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The government provided employers with the right to make covid inoculation obligatory for their employees. Some reactions include welcoming the mandate, to criticism, and one teachers’ union official foresees chaos. While the state made it clear that it would apply this new restriction, several of the individual companies are hesitating to take a stand, and there are some who already confirmed that they wouldn’t apply this new special directive.

One important aspect of the law in the case of a person not wishing to be vaccinated, is that they will be sent on unpaid leave, and after a year they can be dismissed altogether. Only health reasons can provide exemption from the rule.

Trade Unions: government continues to shift responsibility for the epidemic

Covid vaccination is indeed important, but the government’s decision to force employers to vaccinate their employees is unacceptable, the Hungarian Trade Union Confederation (MASZSZ) says. Consultation would have been needed instead of enforcing an ultimatum, as the move leaves many questions unanswered, while the government continues to shirk responsibility.

It also provides employers the opportunity to circumvent the working time limit, which further undermines workers’ livelihoods,” according to the statement. MASZSZ also considers the extraordinary termination of the contracts of those refusing to be vaccinated to be against the Fundamental Law. They say that the Orbán government is giving employers a tool which they can abuse to quickly carry out a wave of dismissals.

Security of meeting demand and increasing the willingness to vaccinate could have been achieved by other means, rather than adopting ad hoc measures to strengthen employers’ power and increase workers’ vulnerability, they conclude.


During the announcement, PMO head Gulyás himself spoke of a potential hard time with the Constitutional Court (AB). About a week ago, the AB rejected claims that the rights enjoyed by immunity certificate holders, but withheld from those without one, are unconstitutional, meaning that this latest tightening is very likely to go through too.

Budapest mayor slams government for avoiding accountability

In reference to the regulation, Budapest mayor Gergely Karácsony announced he would start talks with the city’s companies and their unions to decide which jobs the requirement should apply to. He added that “nearly all” staff in elderly care homes would likely fall into that category.

Karácsony slammed the Orbán government for “trying to pass the responsibility on to employers and municipalities while withholding information,” and urged the cabinet to hold talks with municipalities before Thursday’s government decisions take effect.

Employer’s union: “Countless” companies indicated their intentions to implement mandate

Employers, including many companies welcomed the decision. According to the secretary-general of the National Association of Entrepreneurs and Employers (VOSZ), László Perlusz, exact numbers are still not clear- there definitely would be employers who would apply the extra rights as previously “countless” of them had indicated their intention.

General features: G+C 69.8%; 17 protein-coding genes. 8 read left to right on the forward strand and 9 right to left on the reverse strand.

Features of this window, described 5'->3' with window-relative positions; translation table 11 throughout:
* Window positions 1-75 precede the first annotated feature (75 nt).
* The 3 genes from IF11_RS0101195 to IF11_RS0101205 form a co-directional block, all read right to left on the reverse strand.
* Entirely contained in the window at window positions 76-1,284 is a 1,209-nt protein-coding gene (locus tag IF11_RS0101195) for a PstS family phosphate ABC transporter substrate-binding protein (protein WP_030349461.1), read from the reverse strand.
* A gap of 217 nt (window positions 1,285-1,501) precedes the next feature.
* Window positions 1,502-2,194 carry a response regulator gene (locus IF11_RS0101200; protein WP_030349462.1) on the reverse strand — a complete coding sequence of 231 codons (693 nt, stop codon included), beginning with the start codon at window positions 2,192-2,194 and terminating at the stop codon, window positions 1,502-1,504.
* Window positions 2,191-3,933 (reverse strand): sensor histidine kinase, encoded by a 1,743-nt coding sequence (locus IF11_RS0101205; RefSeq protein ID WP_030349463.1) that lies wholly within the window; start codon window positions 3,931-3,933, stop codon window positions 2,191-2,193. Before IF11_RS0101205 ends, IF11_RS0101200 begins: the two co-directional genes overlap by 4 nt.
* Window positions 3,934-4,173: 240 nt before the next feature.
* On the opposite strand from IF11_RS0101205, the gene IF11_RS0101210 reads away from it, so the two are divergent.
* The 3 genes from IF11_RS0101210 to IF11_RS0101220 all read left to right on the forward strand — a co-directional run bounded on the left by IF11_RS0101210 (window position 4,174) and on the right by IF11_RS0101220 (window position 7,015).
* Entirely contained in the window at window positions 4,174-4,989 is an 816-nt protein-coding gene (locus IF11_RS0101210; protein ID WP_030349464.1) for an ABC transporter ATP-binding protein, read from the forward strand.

Oil company MOL said that although they welcome any decision that provides companies greater flexibility to protect the health of their workers and help economic operations, they would only form a position in light of the government decree.

Liberal HVG notes that sending unwilling employees on unpaid leave wouldn’t be an easy route to take, since companies tend to operate with a fixed number of employees, making it difficult to just hire someone else instead of keeping on unvaccinated colleagues. In addition, many fields are undergoing employee shortages which further restricts their functioning capabilities.

Teacher’s union: ‘Chaos may come’

The decision may lead to chaos in some institutions, as in many cases employers vary from institution to institution, a executive committee member of the Teachers’ Democratic Union of Hungary (PDSZ) says. According to Erzsébet Nagy, in an absurd situation, there may be municipalities where vaccination will be made compulsory and municipalities where it wouldn’t be, potentially resulting in that one may attract workers over the other.

About 80% of teachers were already vaccinated, she claims, but there are still many who consistently refuse to do so, and any pressure is worthless in their case. As a consequence, there are risks that already mounting employment problems would be further intensified by the new regulation.

State will apply, many companies hesitate

The PMO head confirmed that the state, generally as one of Hungary’s biggest employers, would implement the extra benefits and introduce obligatory inoculation. 24.hu immediately asked several of Hungary’s biggest companies about their stances; however, most of them, similarly to aforementioned MOL, are hesitant and are waiting for the decree to come out.

The companies of Viktor Orbán’s fast-emerging childhood friend, on the other hand, won’t introduce an obligatory vaccination policy. The Mészáros Group, also one of Hungary’s biggest employers, said it trusts their employees to make a responsible decision.

Car dealer Suzuki Ház’s CEO has also confirmed that he wouldn’t enforce the new regulation. “We only have three people out of 30 who haven’t been vaccinated. Some are against it, others have health problems. Among this 90% local vaccination rate, a potential conflict isn’t something we want, Gábor Együd told tabloid Blikk. “I think human rights issues are also coming up with the tightening, which is why I’m not a fan of it,” he added.

Featured photo illustration by Tibor Rosta/MTI

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